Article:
Book review: The English Grammar Workbook for Adult

The English Grammar Workbook for Adult

The English Grammar Workbook for Adult: A Self-Study Guide to Improve Functional Writing,
by Michael DiGiacomo

Rockridge Press
Language Arts/Grammar & Punctuation
208 pages


Buy the book

Some grammar books may seem too abstract. The English Grammar Workbook for Adult has the genius to apply its content to everyday situations.

Part One is made up of ten chapters, each focusing on a grammar category (adjectives, adverbs, etc).
Part Two is to apply your knowledge in your everyday life, like at school, at work, in social situations, etc.

Each point is clearly explained, with lots of examples, as well as mention of exceptions. Now, don’t even start to complain about all the exceptions in French grammar, there are also a LOT in English grammar, as is shown on page 5 for instance:

The English Grammar Workbook for Adult page 5Some colored boxes highlight common but embarrassing mistakes, such as this: should you write “Him and I” or “him and me”? For me, as a native French, I see right away the grammatical nature of the pronoun, but I know it’s not that obvious to lots of American readers.

What I really like is that after each point presented, you have an exercise to practice what you learned, this is essential. There are multiple choice questions, charts to fill in, words to underline, and all kinds of other exercises, including writing exercises. For the latter though, the answer may not be completely helpful, and you are going to need a tutor to check if you made some mistakes.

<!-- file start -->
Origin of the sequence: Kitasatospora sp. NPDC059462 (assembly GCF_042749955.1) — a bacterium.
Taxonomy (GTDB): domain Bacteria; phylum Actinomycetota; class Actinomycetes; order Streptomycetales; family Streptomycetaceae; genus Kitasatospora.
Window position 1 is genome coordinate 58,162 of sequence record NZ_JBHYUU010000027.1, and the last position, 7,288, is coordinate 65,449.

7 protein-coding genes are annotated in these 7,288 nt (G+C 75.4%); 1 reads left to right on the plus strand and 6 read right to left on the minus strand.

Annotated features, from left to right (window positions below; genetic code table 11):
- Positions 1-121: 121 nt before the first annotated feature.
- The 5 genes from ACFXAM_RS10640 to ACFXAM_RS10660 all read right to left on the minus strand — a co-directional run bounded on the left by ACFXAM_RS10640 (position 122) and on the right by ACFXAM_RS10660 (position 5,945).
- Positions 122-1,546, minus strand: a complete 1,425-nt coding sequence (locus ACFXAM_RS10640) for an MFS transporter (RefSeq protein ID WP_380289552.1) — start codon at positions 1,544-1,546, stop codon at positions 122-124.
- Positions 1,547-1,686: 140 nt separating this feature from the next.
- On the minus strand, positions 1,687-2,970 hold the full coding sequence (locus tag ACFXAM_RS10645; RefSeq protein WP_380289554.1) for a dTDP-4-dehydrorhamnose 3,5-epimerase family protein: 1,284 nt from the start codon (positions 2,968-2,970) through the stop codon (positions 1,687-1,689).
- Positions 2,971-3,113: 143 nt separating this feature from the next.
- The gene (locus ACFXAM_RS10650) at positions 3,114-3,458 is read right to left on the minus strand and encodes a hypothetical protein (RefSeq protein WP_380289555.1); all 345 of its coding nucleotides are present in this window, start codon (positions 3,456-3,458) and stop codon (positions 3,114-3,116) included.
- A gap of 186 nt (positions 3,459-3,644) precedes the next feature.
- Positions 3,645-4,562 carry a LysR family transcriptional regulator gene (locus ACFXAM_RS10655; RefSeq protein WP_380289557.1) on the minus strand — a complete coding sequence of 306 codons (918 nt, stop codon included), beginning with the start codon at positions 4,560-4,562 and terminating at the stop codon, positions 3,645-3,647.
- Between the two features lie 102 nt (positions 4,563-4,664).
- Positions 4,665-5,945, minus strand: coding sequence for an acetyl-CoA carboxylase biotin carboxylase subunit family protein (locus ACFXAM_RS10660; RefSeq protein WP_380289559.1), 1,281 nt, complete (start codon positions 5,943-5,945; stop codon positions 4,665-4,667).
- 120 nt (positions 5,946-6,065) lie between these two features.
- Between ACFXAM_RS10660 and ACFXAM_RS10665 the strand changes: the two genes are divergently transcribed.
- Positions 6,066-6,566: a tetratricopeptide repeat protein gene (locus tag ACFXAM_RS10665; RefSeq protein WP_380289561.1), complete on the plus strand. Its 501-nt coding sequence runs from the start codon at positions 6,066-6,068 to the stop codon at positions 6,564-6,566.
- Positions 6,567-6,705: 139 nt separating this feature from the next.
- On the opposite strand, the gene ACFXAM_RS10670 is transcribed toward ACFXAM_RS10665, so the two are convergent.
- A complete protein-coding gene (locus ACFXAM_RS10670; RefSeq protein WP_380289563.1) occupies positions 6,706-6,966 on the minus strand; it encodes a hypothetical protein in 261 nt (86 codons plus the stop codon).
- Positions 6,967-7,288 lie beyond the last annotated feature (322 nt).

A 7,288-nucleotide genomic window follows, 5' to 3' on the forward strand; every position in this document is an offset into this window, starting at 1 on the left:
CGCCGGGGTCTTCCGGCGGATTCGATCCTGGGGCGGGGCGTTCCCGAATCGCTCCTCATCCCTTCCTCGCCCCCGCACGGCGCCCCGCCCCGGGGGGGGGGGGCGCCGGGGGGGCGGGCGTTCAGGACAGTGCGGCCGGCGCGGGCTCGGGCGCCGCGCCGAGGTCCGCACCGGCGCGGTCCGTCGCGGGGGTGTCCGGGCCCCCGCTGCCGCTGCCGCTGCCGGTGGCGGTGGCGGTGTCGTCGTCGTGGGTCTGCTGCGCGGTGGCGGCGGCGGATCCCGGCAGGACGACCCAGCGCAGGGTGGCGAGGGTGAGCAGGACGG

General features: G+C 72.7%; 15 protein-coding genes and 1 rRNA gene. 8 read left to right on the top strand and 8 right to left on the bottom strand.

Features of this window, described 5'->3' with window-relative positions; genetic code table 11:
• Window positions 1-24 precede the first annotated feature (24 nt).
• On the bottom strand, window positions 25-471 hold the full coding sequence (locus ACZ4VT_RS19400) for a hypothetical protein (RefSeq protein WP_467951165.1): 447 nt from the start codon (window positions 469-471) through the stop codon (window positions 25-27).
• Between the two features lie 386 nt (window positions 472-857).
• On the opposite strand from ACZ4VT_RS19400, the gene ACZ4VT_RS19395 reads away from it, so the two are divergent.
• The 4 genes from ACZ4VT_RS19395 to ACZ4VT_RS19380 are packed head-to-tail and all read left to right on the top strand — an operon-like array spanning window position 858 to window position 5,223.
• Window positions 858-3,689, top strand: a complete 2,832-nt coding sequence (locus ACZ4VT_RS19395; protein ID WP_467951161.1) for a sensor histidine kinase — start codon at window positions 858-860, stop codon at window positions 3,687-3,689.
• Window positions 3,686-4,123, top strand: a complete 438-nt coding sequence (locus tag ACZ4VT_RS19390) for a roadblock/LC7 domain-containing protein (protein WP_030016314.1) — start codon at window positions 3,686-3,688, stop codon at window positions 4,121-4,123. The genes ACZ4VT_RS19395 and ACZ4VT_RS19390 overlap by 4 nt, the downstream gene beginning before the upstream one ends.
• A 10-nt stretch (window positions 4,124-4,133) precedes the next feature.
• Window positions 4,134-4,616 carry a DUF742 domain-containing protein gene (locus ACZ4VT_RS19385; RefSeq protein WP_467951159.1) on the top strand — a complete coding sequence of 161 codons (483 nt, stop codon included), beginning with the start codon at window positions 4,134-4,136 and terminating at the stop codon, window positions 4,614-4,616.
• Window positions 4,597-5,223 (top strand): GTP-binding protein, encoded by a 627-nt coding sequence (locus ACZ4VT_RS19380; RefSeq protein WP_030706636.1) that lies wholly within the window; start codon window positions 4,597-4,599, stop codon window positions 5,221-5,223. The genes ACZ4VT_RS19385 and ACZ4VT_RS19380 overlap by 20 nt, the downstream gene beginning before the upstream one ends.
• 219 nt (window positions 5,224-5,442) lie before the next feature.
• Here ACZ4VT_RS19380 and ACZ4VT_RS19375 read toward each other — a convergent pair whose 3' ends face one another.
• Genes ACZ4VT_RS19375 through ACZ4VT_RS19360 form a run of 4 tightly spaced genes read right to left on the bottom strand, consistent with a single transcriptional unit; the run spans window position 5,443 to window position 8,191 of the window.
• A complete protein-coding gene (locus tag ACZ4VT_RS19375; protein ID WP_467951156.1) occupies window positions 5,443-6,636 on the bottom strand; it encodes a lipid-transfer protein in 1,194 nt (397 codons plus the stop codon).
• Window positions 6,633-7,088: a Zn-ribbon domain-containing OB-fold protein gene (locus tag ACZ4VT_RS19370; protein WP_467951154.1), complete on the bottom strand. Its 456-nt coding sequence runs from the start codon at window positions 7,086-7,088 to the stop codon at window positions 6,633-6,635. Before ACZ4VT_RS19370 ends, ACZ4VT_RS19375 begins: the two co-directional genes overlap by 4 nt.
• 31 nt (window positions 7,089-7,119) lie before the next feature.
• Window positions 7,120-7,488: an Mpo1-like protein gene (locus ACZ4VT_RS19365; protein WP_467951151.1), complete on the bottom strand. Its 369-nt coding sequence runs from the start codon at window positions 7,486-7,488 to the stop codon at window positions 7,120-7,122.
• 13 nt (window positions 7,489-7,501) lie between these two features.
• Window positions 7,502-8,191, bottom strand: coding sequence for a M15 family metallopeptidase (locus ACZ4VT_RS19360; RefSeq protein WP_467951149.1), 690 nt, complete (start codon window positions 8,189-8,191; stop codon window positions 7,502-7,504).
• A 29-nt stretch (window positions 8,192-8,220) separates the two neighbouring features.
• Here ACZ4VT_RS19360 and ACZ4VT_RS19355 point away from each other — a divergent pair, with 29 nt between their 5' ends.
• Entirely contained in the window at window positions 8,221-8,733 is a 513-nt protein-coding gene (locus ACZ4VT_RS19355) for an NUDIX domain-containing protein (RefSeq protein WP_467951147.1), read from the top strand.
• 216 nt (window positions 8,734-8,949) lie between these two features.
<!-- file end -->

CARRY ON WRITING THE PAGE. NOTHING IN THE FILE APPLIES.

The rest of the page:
I’d like to highlight chapter 10, that focus on building blocks: topic sentence, paragraph body, paragraph conclusion, and obviously the important transition words. So if the book seems too basic at first, it actually builds up and is really helpful at developing your writing skills.

This is even more obvious with Part Two, with lots of advice to apply in your everyday life. For instance at school, the author explains how to write a college admission essay, a research paper. For work, you learn how to perfect your résumé, your cover letter, a professional e-mail, and much more.
You also need to write correctly for more fun circumstances, and they are covered here as well, for instance casual invitations or love letters (hmm, do these even still exist??).

You need something more practical, like vocabulary related to finding housing or discussing medical issues? It’s included.

If you think this is old school and you don’t need any of this, the last chapter is about texting and adapting to digital communication. The important thing is to keep writing. “Keep working at it, keep learning, and remember, your last mistake is your best teacher” (page 161). 

At the end are offered some cheat sheets, for instance on some irregular verbs. And if you need even more to go further, the author includes a list of useful books and websites.

The author has based this super helpful guide on his experience, as he formed his own ESL tutoring company, he hosts a podcast and has a YouTube channel.

VERDICT: The perfect tool both for ESL and EFL students, from basic grammatical rules to practical and even creative writing.

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What other good English grammar book would you recommend?

In full compliance with FTC Guidelines, I received this book free of charge from the publisher through The Callisto Publisher’s Club. I was in no way compensated for this post as a reviewer, and the thoughts are my own.


7 thoughts on “Book review: The English Grammar Workbook for Adult

  1. This sounds like a great resource. For teachers, I really like “Teaching English Grammar” by Jim Scrivener. “English Grammar in Use” by Raymond Murphy is a very thorough student workbook. Neither of those has the practical application part, though, so that would be really useful.


    • Thanks Michael for your wonderful book, and for stopping by. I posted my review on Barnes & Noble, Powell’s, and Indigo. Not on amazon, they have banned me, like so many other bloggers. Let me know if you want me to post it anywhere else


  2. Pingback: Six degrees of separation: from Hamlet to Hercule Poirot | Words And Peace

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